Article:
Remembering Hurricane Michael at the Gulf County Courthouse

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PORT SAINT JOE, Fla. (WJHG/WECP) - As Hurricane Michael gained strength, many in Gulf County feared they wouldn't be safe in their homes.

Remembering Hurricane Michael in the Gulf County Courthouse. (WJHG/WECP)

That's when they looked for the strongest building in town.

Sabrina Burke who lives in Port St. Joe said, "We realized that it would be much worse than any of us expected, so we decided to come to the courthouse."

The Gulf County Courthouse is where reporter Stephanie Byrne and I rode out the storm with dozens of locals who quickly turned from strangers to friends.

Samantha Naylor, who also lives in Port St. Joe and took shelter in the courthouse said, "We all just ate together and came together as one little community inside the courthouse because we didn't have anywhere else to go."

We watched as some of these brave locals left the shelter during the peak of the storm. They heard neighbors were in need, trapped in flood waters, and they knew they had to do something.

Naylor remembers them leaving to go save their neighbor and said, "[They] got out and drove as far as they could, and then the water was too high, so they picked up a kayak from somebody they knew that had a kayak, and floated down to Mrs. Donna's house. It was probably about chest deep, and they had to kick in two different doors to get to her. They come in and just picked her up and put her on that kayak and just floated her back to land, because otherwise she would have been able to push those doors and she probably would have drowned inside of her house."

They brought their neighbor to the safety of the courthouse, then waited for the storm to pass.

We joined them as we first got a look at the aftermath.

Burke said, "It was devastating it was heartbreaking, and it was scary."

"It was really sad, because a lot of people, we know everybody, you either grew up with them or you know their parents, and you're connected to them in some way, and then you see them standing in front of their house, and all their clothes are spread out in their front yard, all their little kids baby toys are spread out everywhere, and it's just a disaster. They have nowhere to go" said Naylor.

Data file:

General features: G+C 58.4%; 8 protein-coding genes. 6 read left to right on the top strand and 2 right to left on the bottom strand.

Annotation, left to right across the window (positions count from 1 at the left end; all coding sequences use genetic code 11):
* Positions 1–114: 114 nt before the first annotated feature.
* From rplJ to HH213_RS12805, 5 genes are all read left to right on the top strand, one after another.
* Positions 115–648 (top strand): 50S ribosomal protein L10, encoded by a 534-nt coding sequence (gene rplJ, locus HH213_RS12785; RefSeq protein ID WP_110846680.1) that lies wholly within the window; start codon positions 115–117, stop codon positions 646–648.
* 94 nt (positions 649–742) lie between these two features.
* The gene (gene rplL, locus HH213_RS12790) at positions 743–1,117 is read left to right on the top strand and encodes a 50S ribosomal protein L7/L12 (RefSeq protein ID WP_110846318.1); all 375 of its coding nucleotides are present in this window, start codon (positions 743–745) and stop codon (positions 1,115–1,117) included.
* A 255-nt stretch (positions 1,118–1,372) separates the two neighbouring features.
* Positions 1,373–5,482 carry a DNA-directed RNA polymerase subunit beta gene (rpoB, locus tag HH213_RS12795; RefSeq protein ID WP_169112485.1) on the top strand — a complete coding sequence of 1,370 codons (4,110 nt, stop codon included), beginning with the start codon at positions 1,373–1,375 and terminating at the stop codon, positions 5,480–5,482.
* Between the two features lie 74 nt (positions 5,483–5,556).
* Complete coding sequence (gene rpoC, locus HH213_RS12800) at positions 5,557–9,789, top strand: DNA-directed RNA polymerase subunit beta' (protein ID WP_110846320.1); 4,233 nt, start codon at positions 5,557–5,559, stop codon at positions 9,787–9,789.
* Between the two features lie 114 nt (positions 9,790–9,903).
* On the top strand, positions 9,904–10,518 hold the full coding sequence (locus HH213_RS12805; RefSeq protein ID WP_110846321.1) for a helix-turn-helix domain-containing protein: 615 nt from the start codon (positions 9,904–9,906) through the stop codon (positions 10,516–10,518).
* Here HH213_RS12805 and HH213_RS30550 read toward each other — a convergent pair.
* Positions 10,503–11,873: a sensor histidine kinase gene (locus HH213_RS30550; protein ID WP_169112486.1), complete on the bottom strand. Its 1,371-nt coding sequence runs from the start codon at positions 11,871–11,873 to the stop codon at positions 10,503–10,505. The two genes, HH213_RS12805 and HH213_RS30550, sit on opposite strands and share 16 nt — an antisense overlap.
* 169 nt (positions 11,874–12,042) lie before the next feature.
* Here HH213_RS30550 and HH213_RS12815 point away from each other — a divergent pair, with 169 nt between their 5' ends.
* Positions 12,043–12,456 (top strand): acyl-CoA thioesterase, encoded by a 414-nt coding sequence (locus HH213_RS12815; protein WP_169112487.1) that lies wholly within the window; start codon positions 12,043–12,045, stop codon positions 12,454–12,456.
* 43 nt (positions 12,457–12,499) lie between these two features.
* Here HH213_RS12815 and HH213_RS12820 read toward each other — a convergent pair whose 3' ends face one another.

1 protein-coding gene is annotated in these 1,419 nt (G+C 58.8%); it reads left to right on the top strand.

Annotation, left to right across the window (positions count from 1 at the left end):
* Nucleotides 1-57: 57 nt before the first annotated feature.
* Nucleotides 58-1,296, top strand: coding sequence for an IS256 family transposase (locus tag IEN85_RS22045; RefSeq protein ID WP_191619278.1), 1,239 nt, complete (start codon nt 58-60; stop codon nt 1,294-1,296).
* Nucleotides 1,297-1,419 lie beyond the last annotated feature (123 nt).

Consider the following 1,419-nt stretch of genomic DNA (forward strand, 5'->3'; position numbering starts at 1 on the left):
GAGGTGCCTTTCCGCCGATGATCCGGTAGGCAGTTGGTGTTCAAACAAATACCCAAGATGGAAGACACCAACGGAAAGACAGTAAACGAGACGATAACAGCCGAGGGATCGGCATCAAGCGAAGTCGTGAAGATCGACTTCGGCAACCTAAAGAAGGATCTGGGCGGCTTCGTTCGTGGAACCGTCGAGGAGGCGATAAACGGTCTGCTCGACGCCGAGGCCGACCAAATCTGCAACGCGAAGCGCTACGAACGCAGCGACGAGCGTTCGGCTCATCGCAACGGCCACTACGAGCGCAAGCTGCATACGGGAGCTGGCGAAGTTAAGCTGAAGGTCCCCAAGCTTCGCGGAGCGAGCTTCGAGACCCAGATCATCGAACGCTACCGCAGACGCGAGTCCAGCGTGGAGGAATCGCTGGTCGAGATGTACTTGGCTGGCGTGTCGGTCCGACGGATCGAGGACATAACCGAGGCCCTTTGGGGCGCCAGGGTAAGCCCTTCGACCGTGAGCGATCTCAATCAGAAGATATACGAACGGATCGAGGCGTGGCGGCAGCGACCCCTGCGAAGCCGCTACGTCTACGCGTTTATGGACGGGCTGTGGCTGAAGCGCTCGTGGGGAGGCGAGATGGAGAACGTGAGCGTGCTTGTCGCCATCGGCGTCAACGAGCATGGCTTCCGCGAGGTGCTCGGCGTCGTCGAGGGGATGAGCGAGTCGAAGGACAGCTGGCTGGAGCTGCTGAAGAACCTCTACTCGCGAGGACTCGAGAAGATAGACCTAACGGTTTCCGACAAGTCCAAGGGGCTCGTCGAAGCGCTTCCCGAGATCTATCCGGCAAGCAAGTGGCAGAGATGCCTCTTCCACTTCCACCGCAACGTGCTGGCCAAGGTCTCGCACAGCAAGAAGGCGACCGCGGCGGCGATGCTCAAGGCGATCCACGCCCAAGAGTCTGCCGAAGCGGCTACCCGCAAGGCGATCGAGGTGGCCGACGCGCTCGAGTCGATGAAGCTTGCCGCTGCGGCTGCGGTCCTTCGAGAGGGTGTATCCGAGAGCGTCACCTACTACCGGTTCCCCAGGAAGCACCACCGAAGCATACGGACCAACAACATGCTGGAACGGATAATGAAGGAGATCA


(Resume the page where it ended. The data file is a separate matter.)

As reporters, we also had no where to go, stuck in Port St. Joe for days after the storm, with little communication with our station, and unable to drive across tree-blocked roads.

So we stayed with our courthouse friends and saw just how resilient the Gulf County Community really is.

Burke said, "The guys, they would kind of just go house to house, and they were ripping out carpet, tearing up trees, whatever needed to be done. They were the boots on the ground and they just got out there and got it done."

Being just next door in Port St. Joe, these neighbors were among the first to drive into Mexico Beach. They ended up delivering waters to Mexico Beach, where they stumbled upon a house where Jim and Barbara Muldoon stayed during Hurricane Michael.

Our cameras rolled as we traveled with our friends into Mexico Beach where we met the Muldoons.

A year later, we were shocked to find the Muldoons are still living in Mexico Beach in a rented home just down the street from the house they lost.

Barbara Muldoon who lives in Mexico Beach said, "This is just such a wonderful neighborhood, and everybody is just, even though we don't socialize together, we would do anything for our neighbors."

That neighborly spirit is what carried communities through utter devastation.

Muldoon said, "I think the people pulling together, supporting each other, loving living here, I think that's what's going to make us better than we were before. We've lost a lot but we are going to gain a lot as well."

As for us, we gained new friends at a night that started with shelter at a courthouse with people who embody the very spirit of 850 Strong.

Naylor said, "There is no second thought. If somebody needed something, or somebody needed help, and it was dangerous, it didn't matter, because when disaster like this happens you realize you don't need that, you need your community, and that's about it."

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